Kentucky coach John Calipari said Monday he'd be fine if the NBA changed the rules to allow high school players to go directly to the NBA as long as the league was prepared to pay them them fairly and give them time to develop.
Calipari, speaking on the SEC coaches' summer teleconference, said he's in favor of the "baseball rule," referring to Major League Baseball's rules that allow a player from high school to go to the pros or go to college and then not be eligible to be drafted until after his junior season.
"I'm good with the baseball rule. As long as they're going directly to the NBA, they're paying them what they deserve to be paid and then it's on them to look after these kids and give them a gap year if they think they can do that in the NBA," he said.
Duke coach Mike Krzyzewski, appearing on ESPN Radio's Mike and Mike last week, also said he'd be in favor of a rule that mirrors that of baseball.
NBA commissioner Adam Silver said during the NBA Finals that the "one-and-done" rule was "not working for anyone" in either the professional or college ranks and that "we all agree that we need to make a change." He said the NBA favors raising the age to 20, while the union wants to lower the minimum age to 18.
Calipari said that if the NBA were to lower the minimum age requirement from 19, it would need to consider how it would affect the players who bypass college. He said he was wary at first that raising the age limit was going to "lock out a whole group of kids" but it has had the opposite effect.
"Very rarely do I speak highly of the NCAA, but in this case what it did is challenged a generation of kids to do better academically, to be on point, to get themselves where they need to go. The NCAA this year reported we had the highest graduation rate in men's basketball for African-Americans ever. EVER," he said.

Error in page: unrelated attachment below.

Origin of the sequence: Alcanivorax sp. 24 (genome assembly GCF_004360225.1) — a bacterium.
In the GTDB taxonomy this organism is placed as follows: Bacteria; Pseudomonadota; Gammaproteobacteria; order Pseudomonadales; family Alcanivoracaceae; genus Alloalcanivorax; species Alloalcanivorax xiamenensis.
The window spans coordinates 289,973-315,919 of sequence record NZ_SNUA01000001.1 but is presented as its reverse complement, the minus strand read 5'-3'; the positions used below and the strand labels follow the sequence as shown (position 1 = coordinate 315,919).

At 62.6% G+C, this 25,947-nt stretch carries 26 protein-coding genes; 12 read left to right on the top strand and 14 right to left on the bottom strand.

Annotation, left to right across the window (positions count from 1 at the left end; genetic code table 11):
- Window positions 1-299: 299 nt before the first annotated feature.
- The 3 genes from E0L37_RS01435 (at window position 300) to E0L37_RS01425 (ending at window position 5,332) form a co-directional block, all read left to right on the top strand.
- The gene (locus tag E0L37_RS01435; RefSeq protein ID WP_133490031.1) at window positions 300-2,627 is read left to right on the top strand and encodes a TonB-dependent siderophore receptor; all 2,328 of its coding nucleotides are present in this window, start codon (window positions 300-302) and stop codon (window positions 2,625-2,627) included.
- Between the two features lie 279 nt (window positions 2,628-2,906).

Calipari pointed out that Kentucky gives its recruits lifetime scholarships and said three to four of his players have taken advantage of that opportunity.
He said if the NBA lowers its age limit with the intention of sending players to the D-League (recently rebranded to the G League), it would be a misguided plan.
"Let's not look back a generation from now and say well we did this because we want these kids better prepared to play basketball, we did this because we're trying to eke out this and this and have more control over our 'assets,' he said. "We think we can do a better job of teaching when you're talking about a 17-year-old leaving his bed in his home with his mother who is waking him up and walking into a man's world right now. Or you go to college and get a gap year, maybe you stay two years.
"Whatever we do, I'll be on record, if we're trying to get kids to go the D-League and it's a baseball rule and they're going to get $20 million contracts right out of high school and the NBA thinks they can deal with that, I'm good. I'm fine. If they're trying to get high school kids to go to the D-League, I will be shouting from mountaintops saying what is this going to do to a generation of kids who say, 'all right, I'm going to do this,' you get one or two years to make it and now you're out without any opportunities. Who's taking care of those kids now?"
Calipari, who coached in the NBA with the Nets, said he prepares all of his short-term recruits for life as a professional.
"I've had now, 20-some lottery picks and every one of them has gotten to a second contract because they have been prepared to go in the league and do well. And I would say this, it's a coach's choice to recruit these kind of kids," he said.
If a coach is opposed to the "one-and-done rule," Calipari's message is: "Don't recruit them. Just don't recruit them. 'I want four-year guys.' Then recruit four-year guys. I don't understand what the issue is."
"If you're old school and you've been following college basketball and you liked it as kids staying in school four years, and all that, then you'd probably say this has ruined what my game used to look like. Well the world has changed. It's changed in the NBA, it's changed in Europe, the game has changed the world has changed," he said."